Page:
TRAVEL
February 28, 2014 | By Jill Schensul
On a recent three-week vacation, I was reminded - forced to remember, perhaps - that there are plenty of ways to save: There are cheaper alternatives or ways to get discounts for almost anything. You can even get money back on that extravagant pair of boots or replacement lens you just had to buy. Tipping: I was a waitress once, so I leave good tips. But when you're abroad, it can pay to know the customs and read the bill. In Japan and South Korea, tipping is frowned upon.
CALIFORNIA | LOCAL
February 26, 2014 | By Robert J. Lopez and Ben Welsh
For thousands of people seeking coveted spots at the Los Angeles Fire Department last year, it all came down to April 22. They had passed a written exam and a grueling physical agility test and now had to turn in their paperwork, which officials would use to help determine who got jobs. The applicants were told certificates showing they'd passed the physical fitness test "would be processed in the order it was received" beginning at 8 a.m. that day. The onslaught of records came via email and fax, but also from those who had lined up at the city's downtown personnel office to get their forms stamped.
BUSINESS
September 30, 2013 | By Chris O'Brien and Walter Hamilton
SAN FRANCISCO - In fewer than 140 characters, or 24 words, Twitter Inc. disclosed that it was planning the highest-profile public stock offering since Facebook Inc. But that was about all it did, leaving stunned investors and analysts scrambling for nearly two weeks to find out more. Sometime this week or next, they may finally get the details as the micro-blogging service is widely expected to make public its secret filing. Twitter's "stealth IPO" has thrown the spotlight on a controversial law passed almost two years ago that rewrote the rule book for start-ups seeking to go public.
CALIFORNIA | LOCAL
September 11, 2013 | By Laura J. Nelson
The bus driver who crashed into a wall on the 10 Freeway Tuesday night, injuring eight people, is employed by a company with a previous violation that investigators consider serious, records show. Driver Myrna Castillo works for First Transit Inc., an Ohio company that contracts with Foothill Transit to operate the agency's fleet of 314 buses, a spokeswoman said. In February, an investigator cited a First Transit driver in Texas for not carrying required medical paperwork on the bus, according to Federal Motor Carrier Safety Administration records.
CALIFORNIA | LOCAL
April 28, 2013 | By Maura Dolan, Los Angeles Times
Two families, both loving and stable, are vying to adopt a 4-year-old girl with strawberry blond hair and large blue eyes. One is certain to be broken-hearted. The tug of war began in May 2011, when Los Angeles County child protection authorities took the girl away from her drug-addicted mother and placed her in a foster home. Five weeks later, her paternal grandparents found out and moved to get her back. But the Los Angeles Department of Children and Family Services sat on the couple's paperwork for nearly a year, according to a claim they have filed against the county.
CALIFORNIA | LOCAL
April 1, 2013 | By Abby Sewell
Southern California Edison, majority owner of the shuttered San Onofre nuclear plant, submitted to federal regulators a draft request for a license amendment that would allow the plant to be fired back up again before summer. The plant's fate has been a subject of contention since it closed more than a year ago due to excessive wear on steam generator tubes that carry radioactive water. Edison has proposed to restart one of the plant's two units, the one at which the damage was less severe, and run it at 70% power for five months before taking it offline again for inspections.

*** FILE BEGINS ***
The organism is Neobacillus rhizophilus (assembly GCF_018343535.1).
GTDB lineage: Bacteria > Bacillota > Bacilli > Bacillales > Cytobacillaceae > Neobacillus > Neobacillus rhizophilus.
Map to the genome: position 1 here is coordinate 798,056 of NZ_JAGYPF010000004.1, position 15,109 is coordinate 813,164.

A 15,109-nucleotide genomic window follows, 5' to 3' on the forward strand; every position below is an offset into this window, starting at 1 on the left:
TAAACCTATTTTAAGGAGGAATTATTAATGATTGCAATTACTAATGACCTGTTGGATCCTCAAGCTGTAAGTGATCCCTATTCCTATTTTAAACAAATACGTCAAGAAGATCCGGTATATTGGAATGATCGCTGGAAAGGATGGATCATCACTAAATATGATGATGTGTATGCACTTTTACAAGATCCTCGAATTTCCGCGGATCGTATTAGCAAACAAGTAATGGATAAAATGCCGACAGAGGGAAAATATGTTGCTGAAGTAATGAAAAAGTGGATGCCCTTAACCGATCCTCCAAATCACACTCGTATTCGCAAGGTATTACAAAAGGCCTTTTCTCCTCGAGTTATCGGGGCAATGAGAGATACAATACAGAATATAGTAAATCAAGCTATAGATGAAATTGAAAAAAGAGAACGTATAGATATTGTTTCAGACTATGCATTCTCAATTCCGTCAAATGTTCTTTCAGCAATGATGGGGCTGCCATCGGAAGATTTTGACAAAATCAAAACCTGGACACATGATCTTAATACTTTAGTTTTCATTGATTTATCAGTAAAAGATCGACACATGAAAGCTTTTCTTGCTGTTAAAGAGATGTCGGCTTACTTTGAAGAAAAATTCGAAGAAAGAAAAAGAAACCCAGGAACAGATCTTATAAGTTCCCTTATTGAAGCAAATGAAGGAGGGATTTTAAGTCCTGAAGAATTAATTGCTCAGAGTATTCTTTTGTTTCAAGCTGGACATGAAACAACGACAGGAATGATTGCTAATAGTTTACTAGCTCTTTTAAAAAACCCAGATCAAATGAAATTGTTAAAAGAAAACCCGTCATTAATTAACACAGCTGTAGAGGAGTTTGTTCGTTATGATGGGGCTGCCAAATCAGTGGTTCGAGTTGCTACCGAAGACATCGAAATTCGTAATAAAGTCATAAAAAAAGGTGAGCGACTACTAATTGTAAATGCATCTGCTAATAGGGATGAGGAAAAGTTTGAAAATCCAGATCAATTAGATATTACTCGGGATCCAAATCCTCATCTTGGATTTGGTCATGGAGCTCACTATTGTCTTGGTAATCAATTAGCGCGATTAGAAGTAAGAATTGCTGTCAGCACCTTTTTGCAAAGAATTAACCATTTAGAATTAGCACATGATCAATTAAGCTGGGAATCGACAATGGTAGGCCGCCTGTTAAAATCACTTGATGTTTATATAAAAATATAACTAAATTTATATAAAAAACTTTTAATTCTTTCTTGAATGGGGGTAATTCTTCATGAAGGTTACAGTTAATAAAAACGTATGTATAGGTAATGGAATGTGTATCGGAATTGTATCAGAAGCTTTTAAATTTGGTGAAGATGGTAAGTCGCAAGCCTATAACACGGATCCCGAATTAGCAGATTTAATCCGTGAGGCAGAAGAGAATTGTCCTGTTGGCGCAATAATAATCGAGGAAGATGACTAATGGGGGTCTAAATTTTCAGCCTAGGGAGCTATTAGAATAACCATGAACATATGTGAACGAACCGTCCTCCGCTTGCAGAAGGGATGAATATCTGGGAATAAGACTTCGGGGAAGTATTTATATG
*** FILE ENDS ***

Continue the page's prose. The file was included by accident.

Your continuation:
NATIONAL
January 15, 2013 | By Andrew Khouri
It was just before Christmas when customs officials at Chicago's O'Hare International Airport discovered 18 pieces of cargo that had arrived from Rome. Labeled as human specimens, each piece came individually wrapped and were contained in three large coolers. The 18 pieces were embalmed heads - skin intact - but had an unknown destination thanks to incomplete paperwork, Mary Paleologos, spokeswoman for the Cook County medical examiner's office, told the Los Angeles Times on Tuesday.
BUSINESS
August 12, 1995 | Times Staff and Wire Reports
All MarkAir Planes Get OK to Fly: All six of the carrier's jetliners have been cleared by the Federal Aviation Administration to resume flying, nine days after the agency grounded the discount airline because of safety concerns. None of the planes required repairs, MarkAir spokesman Tom Medland said. The last two MarkAir planes got the green light to resume service late Thursday. The other four had been cleared earlier in the week and had resumed flights to the 11 cities served by MarkAir.
BUSINESS
March 18, 2013 | By Marc Lifsher, Los Angeles Times
SACRAMENTO - The state Assembly moved swiftly to OK the addition of $2 million to the secretary of state's budget to speed up the processing of business paperwork. The California secretary of state's office relies on a system of paper and not computerized filings for corporate, partnership and other business records that an entrepreneur must submit before hiring workers, opening doors or selling products. The $2-million appropriation bill (AB 113) was approved Monday by a 71-1 vote in the Assembly, and now must be approved by the state Senate.
SPORTS
March 15, 2013 | Wire reports
Time really is money. Nobody knows that better than Elvis Dumervil and the Denver Broncos. Dumervil found himself out of a job and the Broncos were without their best defensive end Friday afternoon after they reached an agreement on a new contract but saw it all come undone when tardy filing of the paperwork forced Denver to release him. A person familiar with the negotiations gave the Associated Press details about the confusion. The person did not want to be identified because the negotiations were not public.